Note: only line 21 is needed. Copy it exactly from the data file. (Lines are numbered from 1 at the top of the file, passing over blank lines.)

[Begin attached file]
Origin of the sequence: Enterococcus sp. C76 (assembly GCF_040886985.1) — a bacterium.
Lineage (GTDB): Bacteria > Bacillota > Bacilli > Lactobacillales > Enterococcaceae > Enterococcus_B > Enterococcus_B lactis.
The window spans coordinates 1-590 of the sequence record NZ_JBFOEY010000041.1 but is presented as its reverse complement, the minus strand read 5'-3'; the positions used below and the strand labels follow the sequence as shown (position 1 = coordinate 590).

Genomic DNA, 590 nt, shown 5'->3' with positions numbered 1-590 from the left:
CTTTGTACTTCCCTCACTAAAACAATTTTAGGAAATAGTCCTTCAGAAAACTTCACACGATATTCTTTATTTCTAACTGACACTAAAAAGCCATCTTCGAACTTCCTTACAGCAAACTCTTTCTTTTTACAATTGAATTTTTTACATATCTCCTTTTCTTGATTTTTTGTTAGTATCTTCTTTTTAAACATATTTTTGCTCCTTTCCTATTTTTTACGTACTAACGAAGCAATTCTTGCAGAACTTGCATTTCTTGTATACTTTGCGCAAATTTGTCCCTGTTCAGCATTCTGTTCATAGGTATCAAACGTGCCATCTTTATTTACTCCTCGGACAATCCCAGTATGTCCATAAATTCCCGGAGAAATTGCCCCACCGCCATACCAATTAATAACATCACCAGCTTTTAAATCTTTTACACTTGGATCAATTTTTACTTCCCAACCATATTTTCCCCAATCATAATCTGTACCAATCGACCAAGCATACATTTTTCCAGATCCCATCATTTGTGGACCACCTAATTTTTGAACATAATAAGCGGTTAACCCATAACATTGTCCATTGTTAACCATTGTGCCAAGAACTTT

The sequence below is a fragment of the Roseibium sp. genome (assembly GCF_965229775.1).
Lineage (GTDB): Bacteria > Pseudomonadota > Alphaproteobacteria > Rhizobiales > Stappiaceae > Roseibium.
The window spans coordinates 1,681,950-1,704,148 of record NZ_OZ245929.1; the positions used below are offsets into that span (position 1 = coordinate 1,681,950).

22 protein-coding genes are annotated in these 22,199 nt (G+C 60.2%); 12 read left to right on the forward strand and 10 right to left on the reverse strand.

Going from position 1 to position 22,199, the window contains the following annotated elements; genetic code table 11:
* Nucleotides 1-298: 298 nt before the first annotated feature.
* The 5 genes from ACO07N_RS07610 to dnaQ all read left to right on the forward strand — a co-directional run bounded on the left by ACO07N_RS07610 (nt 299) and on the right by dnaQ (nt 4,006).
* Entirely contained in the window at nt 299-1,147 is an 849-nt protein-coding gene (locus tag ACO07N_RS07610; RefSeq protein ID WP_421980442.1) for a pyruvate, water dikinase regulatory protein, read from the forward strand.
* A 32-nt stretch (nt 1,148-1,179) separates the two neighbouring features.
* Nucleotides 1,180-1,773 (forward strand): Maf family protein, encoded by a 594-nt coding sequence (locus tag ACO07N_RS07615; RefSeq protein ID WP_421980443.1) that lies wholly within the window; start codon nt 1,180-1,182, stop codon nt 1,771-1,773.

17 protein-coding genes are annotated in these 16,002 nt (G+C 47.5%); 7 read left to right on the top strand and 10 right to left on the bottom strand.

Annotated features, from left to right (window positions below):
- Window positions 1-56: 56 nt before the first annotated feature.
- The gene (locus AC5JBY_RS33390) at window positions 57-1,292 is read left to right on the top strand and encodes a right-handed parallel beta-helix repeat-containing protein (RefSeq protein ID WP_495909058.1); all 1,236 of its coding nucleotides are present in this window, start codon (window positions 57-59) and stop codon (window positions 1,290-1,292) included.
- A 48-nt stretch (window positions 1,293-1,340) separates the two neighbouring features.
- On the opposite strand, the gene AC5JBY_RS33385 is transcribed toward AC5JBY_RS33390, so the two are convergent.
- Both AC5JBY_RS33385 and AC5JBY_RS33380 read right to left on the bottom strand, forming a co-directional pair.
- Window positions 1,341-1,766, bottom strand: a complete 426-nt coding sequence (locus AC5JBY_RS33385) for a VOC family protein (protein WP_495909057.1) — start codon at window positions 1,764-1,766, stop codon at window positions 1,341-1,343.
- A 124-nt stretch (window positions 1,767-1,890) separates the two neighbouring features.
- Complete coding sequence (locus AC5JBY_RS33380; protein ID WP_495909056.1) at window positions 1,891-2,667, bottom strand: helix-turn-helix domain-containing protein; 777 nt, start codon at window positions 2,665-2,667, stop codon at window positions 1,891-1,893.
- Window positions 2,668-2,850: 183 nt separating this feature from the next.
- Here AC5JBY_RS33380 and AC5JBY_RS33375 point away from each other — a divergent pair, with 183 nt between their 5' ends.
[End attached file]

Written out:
- On the opposite strand, the gene AC5JBY_RS33385 is transcribed toward AC5JBY_RS33390, so the two are convergent.